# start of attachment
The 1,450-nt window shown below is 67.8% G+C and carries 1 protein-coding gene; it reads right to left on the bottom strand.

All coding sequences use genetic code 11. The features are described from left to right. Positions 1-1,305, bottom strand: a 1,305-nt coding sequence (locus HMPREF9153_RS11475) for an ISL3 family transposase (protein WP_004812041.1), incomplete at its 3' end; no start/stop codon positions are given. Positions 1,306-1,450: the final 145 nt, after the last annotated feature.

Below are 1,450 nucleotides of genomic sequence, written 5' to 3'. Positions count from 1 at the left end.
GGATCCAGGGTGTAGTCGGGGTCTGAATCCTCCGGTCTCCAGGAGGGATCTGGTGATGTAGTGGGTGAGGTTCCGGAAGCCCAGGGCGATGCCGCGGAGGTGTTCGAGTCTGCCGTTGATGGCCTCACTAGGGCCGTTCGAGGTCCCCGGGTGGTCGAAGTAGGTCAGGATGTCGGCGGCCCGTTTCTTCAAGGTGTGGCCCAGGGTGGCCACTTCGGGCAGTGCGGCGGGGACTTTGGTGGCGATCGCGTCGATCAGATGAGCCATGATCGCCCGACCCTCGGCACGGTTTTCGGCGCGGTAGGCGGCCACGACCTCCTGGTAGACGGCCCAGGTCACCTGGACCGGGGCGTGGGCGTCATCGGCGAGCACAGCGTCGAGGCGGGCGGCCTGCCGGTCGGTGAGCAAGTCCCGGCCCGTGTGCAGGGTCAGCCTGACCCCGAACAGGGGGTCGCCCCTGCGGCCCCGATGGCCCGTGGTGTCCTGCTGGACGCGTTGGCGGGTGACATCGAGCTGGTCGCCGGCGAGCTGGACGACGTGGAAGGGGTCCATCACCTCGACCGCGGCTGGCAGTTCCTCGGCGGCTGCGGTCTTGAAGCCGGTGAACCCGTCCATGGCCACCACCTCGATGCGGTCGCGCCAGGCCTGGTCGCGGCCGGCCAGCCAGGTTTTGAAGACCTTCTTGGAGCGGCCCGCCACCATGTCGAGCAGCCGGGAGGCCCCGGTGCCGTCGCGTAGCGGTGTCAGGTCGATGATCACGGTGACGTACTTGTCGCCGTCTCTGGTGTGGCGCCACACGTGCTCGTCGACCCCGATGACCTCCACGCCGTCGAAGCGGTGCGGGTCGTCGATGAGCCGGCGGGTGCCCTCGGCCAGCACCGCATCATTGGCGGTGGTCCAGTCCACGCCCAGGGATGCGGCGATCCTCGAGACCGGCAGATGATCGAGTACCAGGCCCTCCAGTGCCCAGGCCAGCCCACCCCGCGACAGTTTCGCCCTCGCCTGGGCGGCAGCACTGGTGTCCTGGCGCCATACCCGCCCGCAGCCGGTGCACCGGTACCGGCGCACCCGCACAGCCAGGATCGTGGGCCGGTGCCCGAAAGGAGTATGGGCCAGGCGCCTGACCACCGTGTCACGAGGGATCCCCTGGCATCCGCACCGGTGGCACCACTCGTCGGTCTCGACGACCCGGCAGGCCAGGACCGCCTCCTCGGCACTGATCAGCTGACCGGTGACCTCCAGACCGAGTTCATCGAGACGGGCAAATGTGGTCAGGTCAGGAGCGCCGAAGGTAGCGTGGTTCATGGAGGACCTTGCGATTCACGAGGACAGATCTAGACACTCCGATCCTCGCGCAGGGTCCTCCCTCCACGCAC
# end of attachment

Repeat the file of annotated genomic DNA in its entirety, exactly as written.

The 1,450-nt window shown below is 67.8% G+C and carries 1 protein-coding gene; it reads right to left on the bottom strand.

All coding sequences use genetic code 11. The features are described from left to right. Positions 1-1,305, bottom strand: a 1,305-nt coding sequence (locus HMPREF9153_RS11475) for an ISL3 family transposase (protein WP_004812041.1), incomplete at its 3' end; no start/stop codon positions are given. Positions 1,306-1,450: the final 145 nt, after the last annotated feature.

Below are 1,450 nucleotides of genomic sequence, written 5' to 3'. Positions count from 1 at the left end.
GGATCCAGGGTGTAGTCGGGGTCTGAATCCTCCGGTCTCCAGGAGGGATCTGGTGATGTAGTGGGTGAGGTTCCGGAAGCCCAGGGCGATGCCGCGGAGGTGTTCGAGTCTGCCGTTGATGGCCTCACTAGGGCCGTTCGAGGTCCCCGGGTGGTCGAAGTAGGTCAGGATGTCGGCGGCCCGTTTCTTCAAGGTGTGGCCCAGGGTGGCCACTTCGGGCAGTGCGGCGGGGACTTTGGTGGCGATCGCGTCGATCAGATGAGCCATGATCGCCCGACCCTCGGCACGGTTTTCGGCGCGGTAGGCGGCCACGACCTCCTGGTAGACGGCCCAGGTCACCTGGACCGGGGCGTGGGCGTCATCGGCGAGCACAGCGTCGAGGCGGGCGGCCTGCCGGTCGGTGAGCAAGTCCCGGCCCGTGTGCAGGGTCAGCCTGACCCCGAACAGGGGGTCGCCCCTGCGGCCCCGATGGCCCGTGGTGTCCTGCTGGACGCGTTGGCGGGTGACATCGAGCTGGTCGCCGGCGAGCTGGACGACGTGGAAGGGGTCCATCACCTCGACCGCGGCTGGCAGTTCCTCGGCGGCTGCGGTCTTGAAGCCGGTGAACCCGTCCATGGCCACCACCTCGATGCGGTCGCGCCAGGCCTGGTCGCGGCCGGCCAGCCAGGTTTTGAAGACCTTCTTGGAGCGGCCCGCCACCATGTCGAGCAGCCGGGAGGCCCCGGTGCCGTCGCGTAGCGGTGTCAGGTCGATGATCACGGTGACGTACTTGTCGCCGTCTCTGGTGTGGCGCCACACGTGCTCGTCGACCCCGATGACCTCCACGCCGTCGAAGCGGTGCGGGTCGTCGATGAGCCGGCGGGTGCCCTCGGCCAGCACCGCATCATTGGCGGTGGTCCAGTCCACGCCCAGGGATGCGGCGATCCTCGAGACCGGCAGATGATCGAGTACCAGGCCCTCCAGTGCCCAGGCCAGCCCACCCCGCGACAGTTTCGCCCTCGCCTGGGCGGCAGCACTGGTGTCCTGGCGCCATACCCGCCCGCAGCCGGTGCACCGGTACCGGCGCACCCGCACAGCCAGGATCGTGGGCCGGTGCCCGAAAGGAGTATGGGCCAGGCGCCTGACCACCGTGTCACGAGGGATCCCCTGGCATCCGCACCGGTGGCACCACTCGTCGGTCTCGACGACCCGGCAGGCCAGGACCGCCTCCTCGGCACTGATCAGCTGACCGGTGACCTCCAGACCGAGTTCATCGAGACGGGCAAATGTGGTCAGGTCAGGAGCGCCGAAGGTAGCGTGGTTCATGGAGGACCTTGCGATTCACGAGGACAGATCTAGACACTCCGATCCTCGCGCAGGGTCCTCCCTCCACGCAC